The biggest ongoing theme in my riding since rejoining the competitive equestrian community in the summer of 2016 has been this: one step forward, three steps back.
You may know from my first ever blog post (read it here) that I took about an eight year break from riding during and after college. When I got the competition bug back, I dove in headfirst. In May of 2016 I probably rode about 4 times, and then the switch flipped and in June I was lessoning every day and prepping for my first horseshow in years. By July I decided to step into the jumper ring, having previously never tried my hand at this discipline. And by September I had purchased a jumper mare who was WAY out of my league. Talk about a whirlwind!
I quickly rose from the .90 meter up to my first 1.30 meter class within about 10 months. I certainly wasn’t massively successful at 1.30m, but it was a significant feat to compete in that class without an utter disaster. Considering everything, my first year in the jumper ring was largely successful. Looking back on this, I would call it beginner’s luck. Or maybe it was that I didn’t know what I didn’t know.
I headed down to Ocala at the start of my second show season feeling incredibly confident. In the pre-circuit weeks I had my first double clear round at 1.30m, resulting in a top 3 finish in the Medium Jr/AO Classic. I was so happy with that result, and probably let it go to my head a bit. I even told a friend that my goal was to compete in a 1.40m class by the end of the circuit (Spoiler alert: nothing even close to that ended up happening. Like I said before: one step forward, three steps back).
Let’s just say I was taken down a few notches over the course of the next three months in Ocala. Four falls off two different horses, two separate trips to the ER, and many missed weeks of showing due to minor injuries ensued. What caused this huge turn of events after such a successful first year of showing in the jumpers?
My conclusion is that my lack of basic skills finally caught up with me. When I came back after such a long break, and moved up so quickly, I relied mostly on instinct. I never really took the time to re-learn all the basic riding skills needed as a foundation for jumping at this level. It was a vicious cycle, really. I was having clear rounds and positive experiences as I moved up that first year, so I never really saw the need to take a step back. But after a nasty fall off my trainer’s sales horse in the 1.20m speed class in Ocala (read more about that here), everything changed. Not only was it obvious that I had skipped some steps, but the fear started to creep in as well.
Let’s talk about fear for a second, because it’s been a daily battle for me ever since that winter in Ocala. During my first year back showing, I really didn’t have any fear. I can’t exactly put my finger on why not. Perhaps after taking all that time away, I had forgotten what could happen around horses? Or maybe since I had this really amazing horse, and I totally trusted her, that fear was never really on my mind? Sometimes it’s good to be naïve. That first year, when I kept moving up, I never once got intimidated by how big the jumps were, or how technical the courses were. I just went into the ring and did it. And we were largely successful. I trusted my horse and I rode off instinct. There’s a lot to be said for staying out of your horse’s way. I’m sure your own trainer has said this to you in a lesson before.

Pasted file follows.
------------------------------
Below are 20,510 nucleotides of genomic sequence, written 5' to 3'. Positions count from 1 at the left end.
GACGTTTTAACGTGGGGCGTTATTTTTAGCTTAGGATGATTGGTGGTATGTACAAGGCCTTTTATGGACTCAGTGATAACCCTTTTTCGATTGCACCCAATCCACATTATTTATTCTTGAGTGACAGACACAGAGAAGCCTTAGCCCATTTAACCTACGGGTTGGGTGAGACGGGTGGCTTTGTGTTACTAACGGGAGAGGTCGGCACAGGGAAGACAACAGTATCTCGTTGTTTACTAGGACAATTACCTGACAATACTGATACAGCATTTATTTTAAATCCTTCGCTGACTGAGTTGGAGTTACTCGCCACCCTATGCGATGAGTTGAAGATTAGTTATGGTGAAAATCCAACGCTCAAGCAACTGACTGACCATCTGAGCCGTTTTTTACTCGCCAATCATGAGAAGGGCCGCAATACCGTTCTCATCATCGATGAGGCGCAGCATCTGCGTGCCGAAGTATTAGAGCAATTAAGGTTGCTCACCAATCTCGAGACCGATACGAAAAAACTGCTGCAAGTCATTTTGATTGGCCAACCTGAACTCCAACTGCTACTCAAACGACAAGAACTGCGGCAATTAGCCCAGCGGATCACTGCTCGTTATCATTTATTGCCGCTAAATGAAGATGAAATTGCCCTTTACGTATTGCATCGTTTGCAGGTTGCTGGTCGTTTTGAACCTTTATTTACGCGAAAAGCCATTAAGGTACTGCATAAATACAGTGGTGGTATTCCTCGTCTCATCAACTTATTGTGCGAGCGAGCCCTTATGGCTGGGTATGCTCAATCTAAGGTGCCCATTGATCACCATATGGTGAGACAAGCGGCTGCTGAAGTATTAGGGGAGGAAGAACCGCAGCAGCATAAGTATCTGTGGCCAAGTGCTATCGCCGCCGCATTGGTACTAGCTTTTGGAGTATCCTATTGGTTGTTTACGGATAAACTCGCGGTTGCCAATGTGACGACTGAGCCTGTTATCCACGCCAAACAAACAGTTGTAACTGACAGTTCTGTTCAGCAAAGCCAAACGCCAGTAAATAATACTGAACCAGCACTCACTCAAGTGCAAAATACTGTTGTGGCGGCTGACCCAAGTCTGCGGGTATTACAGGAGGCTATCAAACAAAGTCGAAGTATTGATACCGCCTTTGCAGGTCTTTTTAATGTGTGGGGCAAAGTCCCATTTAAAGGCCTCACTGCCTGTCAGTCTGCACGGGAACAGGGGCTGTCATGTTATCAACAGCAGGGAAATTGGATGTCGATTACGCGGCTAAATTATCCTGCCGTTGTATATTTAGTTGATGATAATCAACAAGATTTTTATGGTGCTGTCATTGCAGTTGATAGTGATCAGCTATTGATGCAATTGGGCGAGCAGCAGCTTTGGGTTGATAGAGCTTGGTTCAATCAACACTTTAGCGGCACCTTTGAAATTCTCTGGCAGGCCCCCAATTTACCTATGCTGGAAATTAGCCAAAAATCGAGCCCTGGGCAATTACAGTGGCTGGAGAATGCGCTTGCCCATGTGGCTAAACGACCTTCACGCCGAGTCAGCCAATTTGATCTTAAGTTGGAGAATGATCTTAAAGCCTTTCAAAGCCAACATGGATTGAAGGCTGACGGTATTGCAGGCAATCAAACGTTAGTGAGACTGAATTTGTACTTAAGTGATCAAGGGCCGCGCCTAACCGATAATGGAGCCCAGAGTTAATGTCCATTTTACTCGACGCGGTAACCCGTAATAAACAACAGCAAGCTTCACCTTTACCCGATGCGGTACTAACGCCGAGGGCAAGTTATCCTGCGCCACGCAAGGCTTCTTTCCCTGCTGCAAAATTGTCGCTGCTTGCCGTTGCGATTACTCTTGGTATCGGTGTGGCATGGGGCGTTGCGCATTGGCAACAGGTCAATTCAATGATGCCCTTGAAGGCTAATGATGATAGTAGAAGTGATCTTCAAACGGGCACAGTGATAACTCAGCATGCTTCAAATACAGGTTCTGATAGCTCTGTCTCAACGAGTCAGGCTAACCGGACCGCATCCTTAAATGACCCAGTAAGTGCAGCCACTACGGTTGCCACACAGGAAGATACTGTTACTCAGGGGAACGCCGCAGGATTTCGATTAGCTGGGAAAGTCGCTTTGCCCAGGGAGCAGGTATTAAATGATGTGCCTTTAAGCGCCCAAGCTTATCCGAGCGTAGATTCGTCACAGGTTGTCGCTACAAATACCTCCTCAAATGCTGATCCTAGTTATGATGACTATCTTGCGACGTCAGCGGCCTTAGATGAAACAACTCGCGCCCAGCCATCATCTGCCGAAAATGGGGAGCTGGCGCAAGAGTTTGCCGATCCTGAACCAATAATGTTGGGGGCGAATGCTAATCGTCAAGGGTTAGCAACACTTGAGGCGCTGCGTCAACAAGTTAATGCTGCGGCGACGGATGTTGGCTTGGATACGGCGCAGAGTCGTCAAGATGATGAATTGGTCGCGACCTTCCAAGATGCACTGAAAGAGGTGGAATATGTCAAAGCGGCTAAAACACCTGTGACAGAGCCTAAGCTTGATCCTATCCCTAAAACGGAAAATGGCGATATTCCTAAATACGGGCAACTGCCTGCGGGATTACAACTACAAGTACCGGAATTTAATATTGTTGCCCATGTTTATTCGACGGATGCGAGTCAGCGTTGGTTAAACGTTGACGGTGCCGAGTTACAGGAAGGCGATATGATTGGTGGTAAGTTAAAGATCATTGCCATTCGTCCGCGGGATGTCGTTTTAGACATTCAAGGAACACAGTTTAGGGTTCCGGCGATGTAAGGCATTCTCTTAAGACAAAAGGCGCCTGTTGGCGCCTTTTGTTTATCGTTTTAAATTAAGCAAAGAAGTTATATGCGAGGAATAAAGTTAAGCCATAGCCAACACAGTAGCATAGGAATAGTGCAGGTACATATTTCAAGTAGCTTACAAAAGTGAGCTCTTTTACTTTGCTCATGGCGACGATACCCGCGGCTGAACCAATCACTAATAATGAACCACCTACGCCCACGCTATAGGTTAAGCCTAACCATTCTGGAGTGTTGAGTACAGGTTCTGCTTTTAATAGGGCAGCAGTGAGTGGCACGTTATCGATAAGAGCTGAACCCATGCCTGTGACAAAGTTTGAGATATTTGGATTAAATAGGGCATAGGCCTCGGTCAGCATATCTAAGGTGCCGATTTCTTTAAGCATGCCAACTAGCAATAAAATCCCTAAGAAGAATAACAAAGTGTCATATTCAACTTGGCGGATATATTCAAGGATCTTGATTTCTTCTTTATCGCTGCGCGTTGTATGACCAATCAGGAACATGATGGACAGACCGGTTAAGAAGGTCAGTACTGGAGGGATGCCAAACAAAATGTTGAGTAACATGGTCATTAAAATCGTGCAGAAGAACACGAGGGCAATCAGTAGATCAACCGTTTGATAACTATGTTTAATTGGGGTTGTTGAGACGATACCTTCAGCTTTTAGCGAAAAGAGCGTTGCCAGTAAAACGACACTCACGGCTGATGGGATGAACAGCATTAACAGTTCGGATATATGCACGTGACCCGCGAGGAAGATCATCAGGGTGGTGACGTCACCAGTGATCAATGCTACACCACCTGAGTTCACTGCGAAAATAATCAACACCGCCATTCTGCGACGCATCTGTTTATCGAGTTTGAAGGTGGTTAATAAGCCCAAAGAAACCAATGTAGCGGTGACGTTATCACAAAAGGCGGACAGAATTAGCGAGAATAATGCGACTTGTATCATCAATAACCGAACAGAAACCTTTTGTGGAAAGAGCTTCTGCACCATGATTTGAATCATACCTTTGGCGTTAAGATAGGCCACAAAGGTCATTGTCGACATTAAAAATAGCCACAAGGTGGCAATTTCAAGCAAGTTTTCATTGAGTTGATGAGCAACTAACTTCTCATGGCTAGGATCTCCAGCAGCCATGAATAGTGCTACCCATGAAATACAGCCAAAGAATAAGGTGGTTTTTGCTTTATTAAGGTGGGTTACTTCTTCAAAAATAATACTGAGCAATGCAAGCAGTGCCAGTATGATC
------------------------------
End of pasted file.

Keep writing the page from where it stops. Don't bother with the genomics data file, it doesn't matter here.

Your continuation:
But after that winter and all the falls and ER visits, my riding changed. Now that I knew what could happen, I rode from a place of fear. Things unraveled pretty quickly and I realized that perhaps I needed to take a step back. I was starting to realize how much I didn’t know.
The next year was a rebuilding one. My trainer identified all the gaps in my riding, and we worked really hard to fill them. This meant lots and lots of flatwork, canter pole exercises, and basically being taught like I was prepping for the equitation finals. I saw massive improvement in my riding and how my horse was going, but that didn’t immediately translate to the show ring. I was jumping fewer clear rounds, and was usually nowhere to be found in the ribbons. But I knew that’s what happens when you rebuild. My riding had been taken apart piece by piece, and it would take a while for me to figure out how to put it all back together.
We’re still working on that as we head into another winter season in Ocala. Pre-circuit unfortunately was plagued by intense weather, and due to some show cancellations and bad footing we really didn’t get to dig back into it. There were at least 2 days when the rain was so bad, we couldn’t even take the horses out for a hack. But the official circuit starts back up again next week, and I am really looking forward to it. I’m eager to improve upon last year, and hopefully see some positive results from my year spent rebuilding my riding.
Overall, the past year was such an important one for me. No, I didn’t have any big successes in the show ring. But I really feel like I made huge progress in learning how to be a decent rider. I’m hoping it won’t be too long before it all comes together again.